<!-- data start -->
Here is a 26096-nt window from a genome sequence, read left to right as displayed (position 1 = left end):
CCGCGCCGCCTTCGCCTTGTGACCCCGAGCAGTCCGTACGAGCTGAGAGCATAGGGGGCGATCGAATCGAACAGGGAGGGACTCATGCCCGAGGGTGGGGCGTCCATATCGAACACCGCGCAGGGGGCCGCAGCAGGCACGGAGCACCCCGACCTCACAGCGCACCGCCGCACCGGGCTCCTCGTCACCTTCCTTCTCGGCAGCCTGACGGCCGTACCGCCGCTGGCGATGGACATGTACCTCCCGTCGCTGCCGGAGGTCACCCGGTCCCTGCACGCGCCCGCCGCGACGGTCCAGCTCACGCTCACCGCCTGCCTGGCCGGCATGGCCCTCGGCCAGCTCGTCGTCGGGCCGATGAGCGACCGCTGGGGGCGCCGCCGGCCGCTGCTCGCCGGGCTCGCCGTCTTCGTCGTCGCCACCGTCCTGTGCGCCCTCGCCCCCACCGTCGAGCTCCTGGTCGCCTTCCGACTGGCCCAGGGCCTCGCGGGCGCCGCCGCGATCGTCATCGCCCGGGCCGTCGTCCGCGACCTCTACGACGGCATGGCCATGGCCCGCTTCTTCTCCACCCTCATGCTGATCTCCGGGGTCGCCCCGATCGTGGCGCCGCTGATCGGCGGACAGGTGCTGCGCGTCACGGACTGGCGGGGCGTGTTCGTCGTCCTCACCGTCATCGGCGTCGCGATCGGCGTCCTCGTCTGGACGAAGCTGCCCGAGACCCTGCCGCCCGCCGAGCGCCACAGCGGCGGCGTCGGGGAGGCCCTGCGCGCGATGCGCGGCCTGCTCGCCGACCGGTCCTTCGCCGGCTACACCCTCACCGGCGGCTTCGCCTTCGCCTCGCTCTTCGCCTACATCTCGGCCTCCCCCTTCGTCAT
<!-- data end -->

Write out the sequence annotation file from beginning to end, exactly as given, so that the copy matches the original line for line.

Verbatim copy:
Here is a 26096-nt window from a genome sequence, read left to right as displayed (position 1 = left end):
CCGCGCCGCCTTCGCCTTGTGACCCCGAGCAGTCCGTACGAGCTGAGAGCATAGGGGGCGATCGAATCGAACAGGGAGGGACTCATGCCCGAGGGTGGGGCGTCCATATCGAACACCGCGCAGGGGGCCGCAGCAGGCACGGAGCACCCCGACCTCACAGCGCACCGCCGCACCGGGCTCCTCGTCACCTTCCTTCTCGGCAGCCTGACGGCCGTACCGCCGCTGGCGATGGACATGTACCTCCCGTCGCTGCCGGAGGTCACCCGGTCCCTGCACGCGCCCGCCGCGACGGTCCAGCTCACGCTCACCGCCTGCCTGGCCGGCATGGCCCTCGGCCAGCTCGTCGTCGGGCCGATGAGCGACCGCTGGGGGCGCCGCCGGCCGCTGCTCGCCGGGCTCGCCGTCTTCGTCGTCGCCACCGTCCTGTGCGCCCTCGCCCCCACCGTCGAGCTCCTGGTCGCCTTCCGACTGGCCCAGGGCCTCGCGGGCGCCGCCGCGATCGTCATCGCCCGGGCCGTCGTCCGCGACCTCTACGACGGCATGGCCATGGCCCGCTTCTTCTCCACCCTCATGCTGATCTCCGGGGTCGCCCCGATCGTGGCGCCGCTGATCGGCGGACAGGTGCTGCGCGTCACGGACTGGCGGGGCGTGTTCGTCGTCCTCACCGTCATCGGCGTCGCGATCGGCGTCCTCGTCTGGACGAAGCTGCCCGAGACCCTGCCGCCCGCCGAGCGCCACAGCGGCGGCGTCGGGGAGGCCCTGCGCGCGATGCGCGGCCTGCTCGCCGACCGGTCCTTCGCCGGCTACACCCTCACCGGCGGCTTCGCCTTCGCCTCGCTCTTCGCCTACATCTCGGCCTCCCCCTTCGTCAT